At Morris Reef in Chatham Strait, everyone stands on the bow watching seven humpback whales bubble-net feeding – an activity that only some humpbacks do, and only in parts of Alaska and British Columbia – when a naturalist drops a hydrophone into the sea. Far below, the lead whale calls and blows a bubble ring around a shoal of herring, a cylindrical “net” rising to the surface that the fish don’t realize they can break through. Whale calls wash across the deck as the pod moves the school upward, until one signals the charge: a shrill sound that builds and builds until suddenly the whales blast through the surface, mouths open – and, judging by the lucky herring or two we see wiggle free, full of fish.
Whale mouths aren’t the only thing overflowing with fish in the ABCs. On a hike in Port Althorp Bay, we step into a stream that’s ten yards across and barely shin deep, and watch it erupt with hundreds of spawning salmon. “These are pinks and chum,” Alberto says. “Who can name the five species of Pacific salmon?”
My mind races to menus and fish-market stalls as he holds up his hand. “ ‘Thumb’ rhymes with ‘chum,’ ” he says, before moving on to his pointer finger. “This is the finger you’d poke someone in the eye with – sockeye. The middle finger is tallest, the king. You wear a silver ring on this finger, and the pinky is for pink. Chum, sockeye, king, silver, and pink.”
“Do it again,” Blixa says. Alberto smiles and runs through what’s surely common knowledge to every Alaskan schoolkid, but is news to every adult on the trip.
After kayaking and paddleboarding in water so clear you can count the sea stars on the bottom, we switch things up in Haines. It’s known as Alaska’s adventure-sports capital, and our excursions follow suit: mountain biking, tundra treks, fly-fishing, flightseeing, Mount Riley hikes, and a float through the Chilkat Bald Eagle Preserve. Though we place gentleman’s over/under bets on seeing 20 eagles, the 31st that we spot on the chalky Chilkat surprises even the most optimistic in our raft – as does the sheer volume of ice we look down on that afternoon when flightseeing above Glacier Bay National Park.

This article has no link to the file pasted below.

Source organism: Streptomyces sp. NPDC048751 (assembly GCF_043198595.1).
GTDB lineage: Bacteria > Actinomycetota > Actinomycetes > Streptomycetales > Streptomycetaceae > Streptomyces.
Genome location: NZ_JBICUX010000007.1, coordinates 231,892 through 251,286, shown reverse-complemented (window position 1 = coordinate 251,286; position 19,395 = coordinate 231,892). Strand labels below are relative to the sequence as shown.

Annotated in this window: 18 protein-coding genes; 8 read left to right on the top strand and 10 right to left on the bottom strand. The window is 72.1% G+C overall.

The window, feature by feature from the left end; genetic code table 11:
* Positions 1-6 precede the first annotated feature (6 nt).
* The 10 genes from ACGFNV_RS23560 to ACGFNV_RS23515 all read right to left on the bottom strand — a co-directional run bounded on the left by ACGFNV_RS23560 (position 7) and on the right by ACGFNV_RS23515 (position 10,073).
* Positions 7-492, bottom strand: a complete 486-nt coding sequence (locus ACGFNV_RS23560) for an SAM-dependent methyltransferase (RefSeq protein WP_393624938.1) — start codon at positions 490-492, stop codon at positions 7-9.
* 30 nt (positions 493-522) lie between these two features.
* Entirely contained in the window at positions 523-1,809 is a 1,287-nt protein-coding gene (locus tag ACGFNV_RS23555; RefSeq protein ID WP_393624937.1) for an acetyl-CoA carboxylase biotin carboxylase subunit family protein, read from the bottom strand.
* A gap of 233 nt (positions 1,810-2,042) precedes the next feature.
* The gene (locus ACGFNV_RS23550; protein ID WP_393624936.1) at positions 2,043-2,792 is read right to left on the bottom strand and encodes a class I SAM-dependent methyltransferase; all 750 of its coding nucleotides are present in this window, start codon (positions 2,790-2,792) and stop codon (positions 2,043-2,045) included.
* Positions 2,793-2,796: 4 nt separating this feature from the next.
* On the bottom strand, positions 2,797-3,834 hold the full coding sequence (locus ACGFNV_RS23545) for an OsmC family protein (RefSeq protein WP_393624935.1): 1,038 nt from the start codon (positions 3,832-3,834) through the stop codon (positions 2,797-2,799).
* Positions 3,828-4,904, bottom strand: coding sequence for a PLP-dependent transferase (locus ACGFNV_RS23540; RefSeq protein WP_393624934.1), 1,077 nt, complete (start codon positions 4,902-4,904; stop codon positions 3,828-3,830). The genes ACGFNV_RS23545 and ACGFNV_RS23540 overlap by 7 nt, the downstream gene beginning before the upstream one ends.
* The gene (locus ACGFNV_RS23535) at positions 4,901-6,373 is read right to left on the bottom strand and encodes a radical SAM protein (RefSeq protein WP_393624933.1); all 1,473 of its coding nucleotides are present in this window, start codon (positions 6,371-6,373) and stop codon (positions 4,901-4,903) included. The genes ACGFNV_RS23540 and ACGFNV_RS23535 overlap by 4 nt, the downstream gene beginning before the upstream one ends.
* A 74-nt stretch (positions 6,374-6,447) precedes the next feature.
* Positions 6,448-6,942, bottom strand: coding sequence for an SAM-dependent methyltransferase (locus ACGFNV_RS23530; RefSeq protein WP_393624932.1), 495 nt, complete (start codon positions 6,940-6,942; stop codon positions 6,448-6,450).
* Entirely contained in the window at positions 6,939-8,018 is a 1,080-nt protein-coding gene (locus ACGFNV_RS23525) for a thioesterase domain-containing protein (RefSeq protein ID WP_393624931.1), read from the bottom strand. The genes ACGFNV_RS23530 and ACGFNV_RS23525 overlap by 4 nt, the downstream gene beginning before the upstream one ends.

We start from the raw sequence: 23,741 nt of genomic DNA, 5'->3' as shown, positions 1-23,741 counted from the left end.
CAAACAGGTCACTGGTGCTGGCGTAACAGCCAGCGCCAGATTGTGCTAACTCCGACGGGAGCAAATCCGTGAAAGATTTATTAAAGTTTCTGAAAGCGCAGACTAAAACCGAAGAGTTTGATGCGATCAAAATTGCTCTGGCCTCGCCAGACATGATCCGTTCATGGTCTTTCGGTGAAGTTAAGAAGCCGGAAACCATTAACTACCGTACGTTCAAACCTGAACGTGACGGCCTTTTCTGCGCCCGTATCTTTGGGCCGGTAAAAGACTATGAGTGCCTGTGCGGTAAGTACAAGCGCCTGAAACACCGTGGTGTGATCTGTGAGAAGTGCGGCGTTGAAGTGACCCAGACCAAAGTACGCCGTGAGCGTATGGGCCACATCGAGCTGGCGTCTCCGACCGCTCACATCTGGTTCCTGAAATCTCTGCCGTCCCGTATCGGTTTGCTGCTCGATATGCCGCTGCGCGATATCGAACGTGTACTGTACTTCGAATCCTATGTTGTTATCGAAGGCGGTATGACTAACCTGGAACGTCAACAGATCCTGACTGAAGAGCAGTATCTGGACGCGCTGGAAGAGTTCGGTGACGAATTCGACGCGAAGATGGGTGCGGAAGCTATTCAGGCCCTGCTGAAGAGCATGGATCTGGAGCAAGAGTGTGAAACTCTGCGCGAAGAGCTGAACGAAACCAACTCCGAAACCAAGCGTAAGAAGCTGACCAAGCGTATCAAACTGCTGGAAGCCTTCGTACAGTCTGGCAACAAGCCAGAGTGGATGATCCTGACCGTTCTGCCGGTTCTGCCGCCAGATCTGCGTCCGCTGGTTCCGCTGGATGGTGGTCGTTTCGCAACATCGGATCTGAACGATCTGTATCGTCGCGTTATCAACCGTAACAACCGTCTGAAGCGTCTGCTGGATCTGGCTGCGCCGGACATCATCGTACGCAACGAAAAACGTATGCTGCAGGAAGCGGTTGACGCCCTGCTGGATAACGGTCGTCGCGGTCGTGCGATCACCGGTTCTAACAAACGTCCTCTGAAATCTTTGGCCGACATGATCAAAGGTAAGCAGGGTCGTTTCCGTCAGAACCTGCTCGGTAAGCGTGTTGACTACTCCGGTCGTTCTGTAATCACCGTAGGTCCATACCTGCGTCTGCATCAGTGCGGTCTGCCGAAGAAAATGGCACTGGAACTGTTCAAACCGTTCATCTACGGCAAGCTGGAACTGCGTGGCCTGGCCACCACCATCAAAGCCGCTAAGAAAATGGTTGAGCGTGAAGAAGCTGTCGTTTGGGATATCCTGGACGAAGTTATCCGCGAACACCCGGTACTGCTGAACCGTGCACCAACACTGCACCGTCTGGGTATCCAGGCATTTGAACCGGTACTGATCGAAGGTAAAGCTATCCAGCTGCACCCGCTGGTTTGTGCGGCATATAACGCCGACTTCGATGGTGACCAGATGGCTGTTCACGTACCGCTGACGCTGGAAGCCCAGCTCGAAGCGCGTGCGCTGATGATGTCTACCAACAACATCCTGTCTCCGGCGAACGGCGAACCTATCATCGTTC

That evening, groups trade stories during the Dungeness crab feast, served family-style on the paper-lined table – a departure from the plated coffee-rubbed rack of lamb, pan-seared wild sockeye, and halibut of other nights. The Glacier Bay flight is the undeniable hit, and the talk soon turns to tomorrow’s activities in Endicott Arm and Dawes Glacier.
Dozens of waterfalls greet us the next day at Endicott Arm, stretching thousands of feet up the fjord’s rain-slicked walls and disappearing into the gray as if poured from the clouds. Cracks and hollow pops ring out from deep within Dawes Glacier, where we watch from a safe distance as car-size chunks of ice cannonball into the water. Without warning, a slab of its face, 200 feet tall and as wide as an apartment building, breaks loose. “White thunder” booms, a massive splash explodes, and a thick wave rolls out, reflecting off the basin and causing the mini bergs to bob around our Zodiac.
Suddenly, Blixa is smiling and pointing behind us: Dressed as pirates, the expedition leader and some of her cohorts storm our boat with hot chocolate, nips of Baileys or schnapps, and extra Reddi-wip for all. As my daughter huddles over her cup, back against the cold breeze and a thin whipped-cream mustache on her lips, I wonder which parts of Alaska will stick.
It’ll be three months until I get the first glimpse, while chaperoning a school field trip outside Seattle. “Who knows how many species of salmon we have?” the instructor asks. One hand shoots up. All eyes turn to Blixa. She grins, grabs her thumb with two fingers, and proceeds to spoil his trick.